Mexican Revolution Research Paper

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The Mexican Revolution (1910–1920) stemmed from several sources: the alienation of elites who saw their political authority dwindling, the bitterness of peasants and workers who faced economic setbacks and famines, the dictatorial nature of the regime that had promised democracy, and the rise of economic nationalism. Among its successes was the return of more than 25 percent of the nation’s land to the peasantry and rural workers.

During the first years of the twentieth century a wave of political upheavals swept across much of the world. The principal centers of upheaval— Russia and Iran in 1905, China in 1898 and 1911, and Mexico in 1910—were all centers of ancient civilizations undergoing radical transformations from long-standing systems of cooperative industrial and agricultural production to modern capitalism and foreign influences. In Mexico during the years immediately preceding the upheavals, foreign capitalists backed by most of the domestic elite had taken over the communications, transportation, military, mining, timber, and textile industries, while both groups had taken over formerly village-owned agricultural and ranching lands on a massive scale. At the same time the government had repressed popular resistance and greatly increased dictatorial powers at the expense of the popular classes.

The new elite amalgam promoted commercial production at the expense of the rural workers who had enjoyed wide land-use rights for hundreds of years. The amalgam reorganized the peasants and rural workers, moving them from less commercialized village properties and commercial estates, small mines, and artisan-run patios into larger capitalized entities. Foreign-born supervisors (low level management such as foremen) monopolized local authority and enjoyed wage differentials over the workers at an average of twenty-to-one, while managers (those who head an entire plant, mine, or other operation) earned as much as two hundred times their workers’ wages. Foreign skilled workers enjoyed preferential treatment in an apartheid setting of segregated housing, unequal salaries, and discriminatory work assignments.

The Mexican Revolution (1910–1920) stemmed from several sources: the alienation of the provincial and local elites who saw their political authority eroded, the dashed hopes of the peasants and workers who faced economic setbacks and even crushing famines instead of the promised well-being, the increasingly dictatorial nature of the regime instead of an expected development of democracy, and the rise of economic nationalism. The revolution began on 20 November 1910, when Francisco Madero, a man of wealth from the northern state of Coahuila, called for all Mexicans to rise up and overthrow the dictatorship. He promised political democracy, equality before the law, and agrarian reform.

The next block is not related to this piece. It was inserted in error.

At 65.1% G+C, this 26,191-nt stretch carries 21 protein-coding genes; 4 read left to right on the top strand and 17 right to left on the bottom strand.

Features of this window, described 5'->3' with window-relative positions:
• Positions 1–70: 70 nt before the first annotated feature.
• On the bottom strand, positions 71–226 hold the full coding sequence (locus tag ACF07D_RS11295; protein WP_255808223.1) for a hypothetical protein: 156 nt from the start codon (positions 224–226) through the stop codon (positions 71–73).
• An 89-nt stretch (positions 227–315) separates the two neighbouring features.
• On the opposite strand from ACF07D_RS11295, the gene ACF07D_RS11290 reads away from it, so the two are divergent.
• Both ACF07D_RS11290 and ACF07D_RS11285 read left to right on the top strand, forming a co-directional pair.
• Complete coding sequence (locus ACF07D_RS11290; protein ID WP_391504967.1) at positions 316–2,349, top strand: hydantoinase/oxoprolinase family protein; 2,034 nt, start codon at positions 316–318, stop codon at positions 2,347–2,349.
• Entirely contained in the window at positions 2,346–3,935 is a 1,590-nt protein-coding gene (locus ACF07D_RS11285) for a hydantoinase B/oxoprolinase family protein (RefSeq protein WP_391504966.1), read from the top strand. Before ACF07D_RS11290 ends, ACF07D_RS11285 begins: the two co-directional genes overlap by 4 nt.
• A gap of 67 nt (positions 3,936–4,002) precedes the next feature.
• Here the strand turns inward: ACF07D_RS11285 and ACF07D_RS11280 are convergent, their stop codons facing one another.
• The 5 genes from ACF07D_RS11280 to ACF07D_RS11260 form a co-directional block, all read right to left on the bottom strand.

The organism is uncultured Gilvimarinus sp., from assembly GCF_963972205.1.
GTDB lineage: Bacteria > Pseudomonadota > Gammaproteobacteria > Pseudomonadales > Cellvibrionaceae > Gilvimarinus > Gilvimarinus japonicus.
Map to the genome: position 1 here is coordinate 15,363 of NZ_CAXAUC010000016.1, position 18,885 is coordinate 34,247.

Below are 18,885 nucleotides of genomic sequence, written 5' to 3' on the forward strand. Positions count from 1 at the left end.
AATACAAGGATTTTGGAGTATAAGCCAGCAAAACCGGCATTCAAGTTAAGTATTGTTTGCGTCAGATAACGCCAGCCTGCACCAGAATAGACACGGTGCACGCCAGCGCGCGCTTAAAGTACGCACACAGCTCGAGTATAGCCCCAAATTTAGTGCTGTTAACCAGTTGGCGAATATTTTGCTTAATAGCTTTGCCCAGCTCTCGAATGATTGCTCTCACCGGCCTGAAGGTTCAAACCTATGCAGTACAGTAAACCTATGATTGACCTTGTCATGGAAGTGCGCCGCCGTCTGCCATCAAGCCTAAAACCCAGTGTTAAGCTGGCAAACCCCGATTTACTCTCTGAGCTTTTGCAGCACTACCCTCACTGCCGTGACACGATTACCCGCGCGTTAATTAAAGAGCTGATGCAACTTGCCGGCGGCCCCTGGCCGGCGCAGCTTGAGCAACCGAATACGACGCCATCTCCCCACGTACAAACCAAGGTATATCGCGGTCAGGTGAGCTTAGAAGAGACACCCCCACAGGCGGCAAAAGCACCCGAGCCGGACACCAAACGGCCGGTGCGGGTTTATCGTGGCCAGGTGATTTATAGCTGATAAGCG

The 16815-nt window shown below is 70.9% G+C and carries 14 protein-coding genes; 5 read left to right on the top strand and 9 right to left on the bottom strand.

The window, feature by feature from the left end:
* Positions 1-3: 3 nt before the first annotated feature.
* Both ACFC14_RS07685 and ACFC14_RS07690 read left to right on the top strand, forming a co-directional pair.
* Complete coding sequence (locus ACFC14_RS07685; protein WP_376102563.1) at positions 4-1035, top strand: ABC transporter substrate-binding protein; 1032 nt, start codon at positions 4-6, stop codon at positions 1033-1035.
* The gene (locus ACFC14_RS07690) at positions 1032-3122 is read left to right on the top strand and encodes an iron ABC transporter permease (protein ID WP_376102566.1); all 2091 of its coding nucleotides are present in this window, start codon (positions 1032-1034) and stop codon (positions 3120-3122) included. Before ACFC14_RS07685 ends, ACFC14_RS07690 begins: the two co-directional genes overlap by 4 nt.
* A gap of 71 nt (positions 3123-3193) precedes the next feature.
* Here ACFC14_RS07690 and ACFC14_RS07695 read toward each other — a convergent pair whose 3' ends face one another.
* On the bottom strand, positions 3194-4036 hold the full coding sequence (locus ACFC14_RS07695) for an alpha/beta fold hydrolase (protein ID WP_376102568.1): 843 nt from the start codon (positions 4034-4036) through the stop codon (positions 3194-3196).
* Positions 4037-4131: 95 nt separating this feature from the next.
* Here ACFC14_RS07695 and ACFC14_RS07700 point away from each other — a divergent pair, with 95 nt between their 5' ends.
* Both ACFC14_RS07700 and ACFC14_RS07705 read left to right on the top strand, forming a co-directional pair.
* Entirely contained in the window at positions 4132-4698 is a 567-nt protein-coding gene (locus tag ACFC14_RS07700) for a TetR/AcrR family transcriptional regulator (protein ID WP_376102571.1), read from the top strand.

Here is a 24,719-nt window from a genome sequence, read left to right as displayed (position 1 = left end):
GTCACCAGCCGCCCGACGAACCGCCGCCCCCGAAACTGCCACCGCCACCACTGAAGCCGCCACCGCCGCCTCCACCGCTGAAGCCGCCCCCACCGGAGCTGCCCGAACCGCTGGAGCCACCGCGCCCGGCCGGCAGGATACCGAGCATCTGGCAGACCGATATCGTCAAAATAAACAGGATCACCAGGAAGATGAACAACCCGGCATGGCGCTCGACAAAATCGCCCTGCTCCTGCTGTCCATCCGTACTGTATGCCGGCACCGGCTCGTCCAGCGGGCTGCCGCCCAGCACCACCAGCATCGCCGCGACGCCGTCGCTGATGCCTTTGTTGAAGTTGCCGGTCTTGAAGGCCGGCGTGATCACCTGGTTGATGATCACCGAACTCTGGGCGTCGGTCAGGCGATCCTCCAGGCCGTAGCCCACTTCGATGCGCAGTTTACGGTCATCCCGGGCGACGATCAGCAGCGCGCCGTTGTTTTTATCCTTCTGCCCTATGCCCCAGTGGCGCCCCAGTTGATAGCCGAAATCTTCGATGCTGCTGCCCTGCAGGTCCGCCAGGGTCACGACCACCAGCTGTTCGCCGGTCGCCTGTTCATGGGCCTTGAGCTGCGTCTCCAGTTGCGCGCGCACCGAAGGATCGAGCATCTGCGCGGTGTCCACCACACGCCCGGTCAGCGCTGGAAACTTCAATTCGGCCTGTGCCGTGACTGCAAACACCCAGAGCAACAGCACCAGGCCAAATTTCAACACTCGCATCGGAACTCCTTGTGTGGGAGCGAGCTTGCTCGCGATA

Three main groups emerged in the struggle against the dictator Porfirio Diaz. The first group, reflected by Madero and later by Coahuila Governor Venustiano Carranza and the Sonoran oligarchs Alvaro Obregon and Plutarcho Elias Calles, comprised the regional and local elites, who banded together for federalism, local and states’ rights, and a nationalism with a more balanced distribution of power between themselves, the national government, and the foreigners. The second group comprised the leaders of the rural working people: Emiliano Zapata, Francisco “Pancho” Villa, and myriad others. The rural masses, which made up 80 percent of the population, had seen their share of land ownership fall from 25 percent to 2 percent under privatization, and their leaders sought the return of the land to the communities. The third group included the heads of organized labor, many of them anarchists. During the revolution they created the 150,000-member Casa del Obrero Mundial (House of the World Worker) and committed 5,000 soldiers and more than 500 women field nurses, known as acratas (those opposed to all authority) to the struggle. They wanted workers self-management in the factories, land for the peasants, and a reduced role for foreign capitalists. The differences between these three groups and the defenders of the ancient regime led to a complex civil war.